Taxation of cost cases can get funky. One such example is where a party sought costs for discovery to be produced in “OCR” format. The Court went on to state: “The scanning and conversion of native files to the agreed-upon format for production of ESI constitutes ‘making copies of materials’ as pursuant to §1920(4)” and found the OCR costs recoverable. Kuznyetsov v. West Penn Allegheny Health Sys., 2014 U.S. Dist. LEXIS 150503 (W.D. Pa.Oct. 23, 2014).


The Court further held that that cost of 5 cents per page for TIFF-ing was not unreasonable and the cost of 24 cents per page for scanning paper documents to also not be unreasonably high.  Id.

What is strange is seeing the words “native file” and “scanning” and “OCR format” in the same sentence. Native files are already electronically stored information. Business data such as email messages, text messages, Word documents, Excel files, are already searchable. These is no reason to print the ESI to paper, then scan them, and then perform optical character recognition on them. All of that would be extremely strange and drive up costs.

There is a chance the Court was discussing both scanning paper and conversion of native files in the same sentence, without directly saying “paper documents” before “conversion of native files.” Even if that was the case, I would recommend producing native files natively to keep costs down. Only convert privileged or confidential native files to TIFFs or PDFs for redaction.

If native files need to be converted to static images such as TIFFs in order to redact confidential information, making the static images searchable with OCR would make sense, because you want to produce information that is searchable, but not with the confidential information also searchable. However, if these native files converted into static images did not need to be redacted, there would be no reason to make them OCR searchable. A producing party could simply produced the “extracted text” from the native files, thus including searchable information for a review database to comply with the Federal Rules of Civil Procedure.

How Apple Successfully Recovered eDiscovery Production Costs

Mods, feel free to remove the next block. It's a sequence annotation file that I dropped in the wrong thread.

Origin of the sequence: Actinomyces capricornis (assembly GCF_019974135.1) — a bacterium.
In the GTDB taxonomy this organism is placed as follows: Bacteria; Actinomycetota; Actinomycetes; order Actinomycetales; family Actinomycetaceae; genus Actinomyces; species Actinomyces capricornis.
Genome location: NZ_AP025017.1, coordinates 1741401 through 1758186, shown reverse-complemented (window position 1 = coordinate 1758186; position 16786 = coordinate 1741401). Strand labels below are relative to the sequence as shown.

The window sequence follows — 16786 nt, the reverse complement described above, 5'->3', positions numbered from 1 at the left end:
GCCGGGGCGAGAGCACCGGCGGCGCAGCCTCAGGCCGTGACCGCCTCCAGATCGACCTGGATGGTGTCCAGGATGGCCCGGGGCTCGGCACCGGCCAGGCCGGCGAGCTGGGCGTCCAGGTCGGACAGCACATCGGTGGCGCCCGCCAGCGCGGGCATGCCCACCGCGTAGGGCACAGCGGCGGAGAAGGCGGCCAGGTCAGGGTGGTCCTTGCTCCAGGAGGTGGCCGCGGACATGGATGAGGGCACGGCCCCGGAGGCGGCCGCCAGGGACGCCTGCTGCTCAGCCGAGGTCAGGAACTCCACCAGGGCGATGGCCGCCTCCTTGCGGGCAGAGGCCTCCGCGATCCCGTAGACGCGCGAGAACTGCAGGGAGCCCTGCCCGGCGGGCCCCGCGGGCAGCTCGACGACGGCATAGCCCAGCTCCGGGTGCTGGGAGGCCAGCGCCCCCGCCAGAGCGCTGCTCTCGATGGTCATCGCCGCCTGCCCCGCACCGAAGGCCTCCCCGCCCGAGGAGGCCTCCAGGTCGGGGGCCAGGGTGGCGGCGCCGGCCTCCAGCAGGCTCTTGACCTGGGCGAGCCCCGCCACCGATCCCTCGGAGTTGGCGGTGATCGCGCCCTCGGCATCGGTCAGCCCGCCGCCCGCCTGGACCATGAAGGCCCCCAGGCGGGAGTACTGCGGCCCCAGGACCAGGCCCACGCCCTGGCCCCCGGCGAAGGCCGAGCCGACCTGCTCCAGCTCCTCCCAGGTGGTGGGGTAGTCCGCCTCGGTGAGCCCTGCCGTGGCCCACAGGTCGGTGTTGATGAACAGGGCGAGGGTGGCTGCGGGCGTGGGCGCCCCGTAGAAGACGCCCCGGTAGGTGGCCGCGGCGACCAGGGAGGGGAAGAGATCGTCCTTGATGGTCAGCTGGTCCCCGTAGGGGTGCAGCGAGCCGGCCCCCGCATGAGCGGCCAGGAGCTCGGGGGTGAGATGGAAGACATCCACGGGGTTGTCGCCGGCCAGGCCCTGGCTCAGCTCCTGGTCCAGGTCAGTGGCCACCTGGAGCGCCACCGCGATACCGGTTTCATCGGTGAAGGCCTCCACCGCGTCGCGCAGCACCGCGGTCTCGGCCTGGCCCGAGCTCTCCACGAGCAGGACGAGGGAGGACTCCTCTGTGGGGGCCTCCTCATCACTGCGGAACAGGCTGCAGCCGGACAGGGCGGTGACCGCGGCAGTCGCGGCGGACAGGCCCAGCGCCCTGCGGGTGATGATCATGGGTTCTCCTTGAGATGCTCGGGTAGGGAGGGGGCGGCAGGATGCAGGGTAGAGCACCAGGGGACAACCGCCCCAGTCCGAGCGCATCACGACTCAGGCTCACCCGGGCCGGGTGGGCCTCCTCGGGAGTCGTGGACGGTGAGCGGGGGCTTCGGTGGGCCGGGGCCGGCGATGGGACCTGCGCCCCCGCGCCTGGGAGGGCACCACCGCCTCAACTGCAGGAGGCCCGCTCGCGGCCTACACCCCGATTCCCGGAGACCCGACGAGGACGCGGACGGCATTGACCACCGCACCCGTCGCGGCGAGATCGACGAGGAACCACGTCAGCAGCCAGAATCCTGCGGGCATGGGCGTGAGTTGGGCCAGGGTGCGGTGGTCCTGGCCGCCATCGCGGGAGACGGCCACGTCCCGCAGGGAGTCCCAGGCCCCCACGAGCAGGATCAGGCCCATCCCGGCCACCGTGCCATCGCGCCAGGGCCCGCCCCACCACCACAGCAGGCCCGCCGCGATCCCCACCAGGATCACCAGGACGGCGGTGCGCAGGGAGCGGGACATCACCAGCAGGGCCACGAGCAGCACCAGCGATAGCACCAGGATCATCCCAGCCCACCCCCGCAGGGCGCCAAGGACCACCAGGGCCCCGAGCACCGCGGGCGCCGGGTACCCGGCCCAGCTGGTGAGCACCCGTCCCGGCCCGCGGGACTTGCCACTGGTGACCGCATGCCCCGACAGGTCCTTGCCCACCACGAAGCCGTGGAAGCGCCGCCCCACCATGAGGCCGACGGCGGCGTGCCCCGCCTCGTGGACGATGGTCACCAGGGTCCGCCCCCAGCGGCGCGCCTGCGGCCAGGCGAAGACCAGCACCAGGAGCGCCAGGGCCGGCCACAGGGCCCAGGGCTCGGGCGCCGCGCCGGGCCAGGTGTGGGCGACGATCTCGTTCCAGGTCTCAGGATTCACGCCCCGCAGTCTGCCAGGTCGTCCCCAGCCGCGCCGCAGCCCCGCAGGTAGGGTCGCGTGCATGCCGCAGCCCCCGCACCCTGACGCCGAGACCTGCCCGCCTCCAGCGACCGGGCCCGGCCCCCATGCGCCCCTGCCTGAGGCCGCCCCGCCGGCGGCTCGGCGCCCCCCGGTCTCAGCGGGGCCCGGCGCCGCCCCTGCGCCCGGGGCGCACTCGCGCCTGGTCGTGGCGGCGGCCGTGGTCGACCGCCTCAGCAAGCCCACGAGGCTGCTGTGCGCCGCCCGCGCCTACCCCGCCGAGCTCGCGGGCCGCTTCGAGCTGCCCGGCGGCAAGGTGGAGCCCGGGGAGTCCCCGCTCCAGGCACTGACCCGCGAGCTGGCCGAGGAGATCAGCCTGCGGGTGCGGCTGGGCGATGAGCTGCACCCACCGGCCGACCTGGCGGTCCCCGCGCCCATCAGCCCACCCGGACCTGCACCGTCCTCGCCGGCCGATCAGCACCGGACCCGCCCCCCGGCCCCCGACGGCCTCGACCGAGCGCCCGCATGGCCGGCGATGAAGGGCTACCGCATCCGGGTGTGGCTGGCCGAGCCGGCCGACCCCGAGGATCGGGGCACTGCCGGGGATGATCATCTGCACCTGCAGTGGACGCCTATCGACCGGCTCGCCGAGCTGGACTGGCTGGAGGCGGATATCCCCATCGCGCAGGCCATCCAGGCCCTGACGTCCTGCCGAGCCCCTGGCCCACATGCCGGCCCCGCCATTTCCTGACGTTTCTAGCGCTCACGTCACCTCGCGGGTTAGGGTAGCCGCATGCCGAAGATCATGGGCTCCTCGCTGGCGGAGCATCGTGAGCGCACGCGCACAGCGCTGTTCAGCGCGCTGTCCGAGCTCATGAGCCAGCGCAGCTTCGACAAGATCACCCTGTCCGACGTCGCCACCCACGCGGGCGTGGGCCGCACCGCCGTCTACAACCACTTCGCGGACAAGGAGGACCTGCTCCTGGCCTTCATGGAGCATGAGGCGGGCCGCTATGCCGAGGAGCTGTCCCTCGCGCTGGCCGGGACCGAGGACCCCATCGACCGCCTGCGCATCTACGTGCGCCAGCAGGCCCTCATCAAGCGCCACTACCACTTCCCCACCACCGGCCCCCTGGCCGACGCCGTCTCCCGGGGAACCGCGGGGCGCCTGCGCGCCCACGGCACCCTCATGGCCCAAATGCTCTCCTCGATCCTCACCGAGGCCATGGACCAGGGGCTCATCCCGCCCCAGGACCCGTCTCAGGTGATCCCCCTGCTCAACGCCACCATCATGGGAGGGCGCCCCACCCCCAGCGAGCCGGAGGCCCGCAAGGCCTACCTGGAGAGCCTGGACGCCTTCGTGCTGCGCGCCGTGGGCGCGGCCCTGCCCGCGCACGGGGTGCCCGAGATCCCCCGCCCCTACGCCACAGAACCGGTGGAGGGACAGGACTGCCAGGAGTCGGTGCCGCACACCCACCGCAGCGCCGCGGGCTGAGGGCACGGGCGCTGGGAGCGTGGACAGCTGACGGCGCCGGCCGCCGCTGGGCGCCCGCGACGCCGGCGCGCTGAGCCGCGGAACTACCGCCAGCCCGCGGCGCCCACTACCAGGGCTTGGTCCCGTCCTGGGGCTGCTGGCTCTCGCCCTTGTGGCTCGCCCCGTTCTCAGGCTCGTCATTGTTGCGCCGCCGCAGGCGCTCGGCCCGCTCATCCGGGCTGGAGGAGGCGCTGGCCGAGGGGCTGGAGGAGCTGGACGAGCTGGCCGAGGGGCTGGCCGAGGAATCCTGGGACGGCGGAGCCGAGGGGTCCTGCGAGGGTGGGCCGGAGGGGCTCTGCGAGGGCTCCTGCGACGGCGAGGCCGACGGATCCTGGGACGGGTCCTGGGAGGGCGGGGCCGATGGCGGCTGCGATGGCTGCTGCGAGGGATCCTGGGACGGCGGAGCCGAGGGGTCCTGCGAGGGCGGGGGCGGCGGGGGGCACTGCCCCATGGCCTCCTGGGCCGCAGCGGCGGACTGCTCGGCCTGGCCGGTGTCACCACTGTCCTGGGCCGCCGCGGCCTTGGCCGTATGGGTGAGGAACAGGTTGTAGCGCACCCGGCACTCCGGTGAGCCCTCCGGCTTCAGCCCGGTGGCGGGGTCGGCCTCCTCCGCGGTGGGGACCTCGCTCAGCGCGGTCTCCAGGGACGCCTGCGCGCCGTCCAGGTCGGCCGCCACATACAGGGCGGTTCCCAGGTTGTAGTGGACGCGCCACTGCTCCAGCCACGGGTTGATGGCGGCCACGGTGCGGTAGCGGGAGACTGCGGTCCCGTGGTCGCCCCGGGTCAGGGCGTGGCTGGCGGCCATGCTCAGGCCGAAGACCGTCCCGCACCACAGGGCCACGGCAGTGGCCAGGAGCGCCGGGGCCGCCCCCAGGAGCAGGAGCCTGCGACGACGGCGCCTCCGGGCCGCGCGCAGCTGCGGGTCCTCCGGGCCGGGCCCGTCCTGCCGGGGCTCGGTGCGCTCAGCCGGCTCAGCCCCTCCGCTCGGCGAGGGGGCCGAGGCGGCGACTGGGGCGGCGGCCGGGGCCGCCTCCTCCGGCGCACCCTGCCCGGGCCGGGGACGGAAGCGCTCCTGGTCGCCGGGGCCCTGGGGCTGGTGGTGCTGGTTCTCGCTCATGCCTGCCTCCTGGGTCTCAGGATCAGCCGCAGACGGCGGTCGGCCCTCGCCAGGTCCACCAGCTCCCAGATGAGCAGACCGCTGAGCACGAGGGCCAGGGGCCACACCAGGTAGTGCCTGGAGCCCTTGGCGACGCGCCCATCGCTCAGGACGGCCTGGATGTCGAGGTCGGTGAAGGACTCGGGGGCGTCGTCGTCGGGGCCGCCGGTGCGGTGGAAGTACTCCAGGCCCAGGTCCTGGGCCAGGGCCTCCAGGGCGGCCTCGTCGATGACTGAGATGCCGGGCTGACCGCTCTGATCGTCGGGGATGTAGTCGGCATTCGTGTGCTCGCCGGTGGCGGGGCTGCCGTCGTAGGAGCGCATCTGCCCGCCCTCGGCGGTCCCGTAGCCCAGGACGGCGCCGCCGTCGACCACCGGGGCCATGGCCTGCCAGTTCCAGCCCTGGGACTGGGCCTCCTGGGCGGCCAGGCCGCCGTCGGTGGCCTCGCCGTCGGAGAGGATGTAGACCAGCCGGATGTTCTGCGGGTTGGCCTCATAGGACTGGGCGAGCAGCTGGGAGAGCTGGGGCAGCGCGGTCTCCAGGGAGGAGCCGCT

Apple-Bite-1Taxation of cost cases involving eDiscovery often end with the prevailing party not recovering any costs. However, in the true spirit of “think different,” Apple was able to recover $238,102.66 in costs for “the amounts associated with electronic preparation and duplication, not the intellectual effort involved in the production, such as searching or analyzing the documents.” Apple Inc. v. Samsung Elecs. Co., 2014 U.S. Dist. LEXIS 132830, at *88, 91 (N.D. Cal. Sept. 19, 2014). The production work included processing documents, uploads, and document productions. Id.

Apple initially sought $1,486,475.01 in costs for the use of their online hosted repository, which uploaded and produced documents to Samsung, in the amount of $287,555.45 between two law firms, and service providers that collected and processed paper and electronic documents that were uploaded to the repository for $1,198,919.56. This amount was later reduced by $9,509.40, for a new total of $1,476,965.61. Apple, at *87-88.

A declaration provided by one of Apple’s attorneys stated the fees did not contain the intellectual effort involved in producing the discovery, but only the amounts associated with the electronic preparation and duplication. Apple, at *88. Moreover, the fees did not include costs from hosting the data, licensing fees for the software, or vendor consulting time. Id.

In the Northern District of California, Local Rule 54-3(d)(2) allows for eDiscovery costs analogous to “making copies,” but not “intellectual effort.” Id. Moreover, these costs must be connected to discovery produced to the adverse party. Apple, at *89.

The issue for the Court ultimately on what was recoverable was what was actually produced to the opposing party.


Based upon the different motions, the Court stated that Apple had produced 338,860 documents, totaling 2,944,467 pages, each document averaging 8.69 pages; however, Apple, uploaded a total of 2,101,808 documents. Apple, at *90.

The Court surmised that if the “same average page count of 8.69 for all documents that Apple produced, Apple uploaded a total of 18,264,712 pages in this litigation.” Apple, at *91.

The Court explained based on Apple’s estimation that it had “uploaded a total of 18,264,712 pages of which 2,944,467 pages were ultimately produced.” Id. As such, the Court determined that 16.12% of Apple’s eDiscovery costs were spent on productions to Samsung and awarded Apple $238,102.66. Id.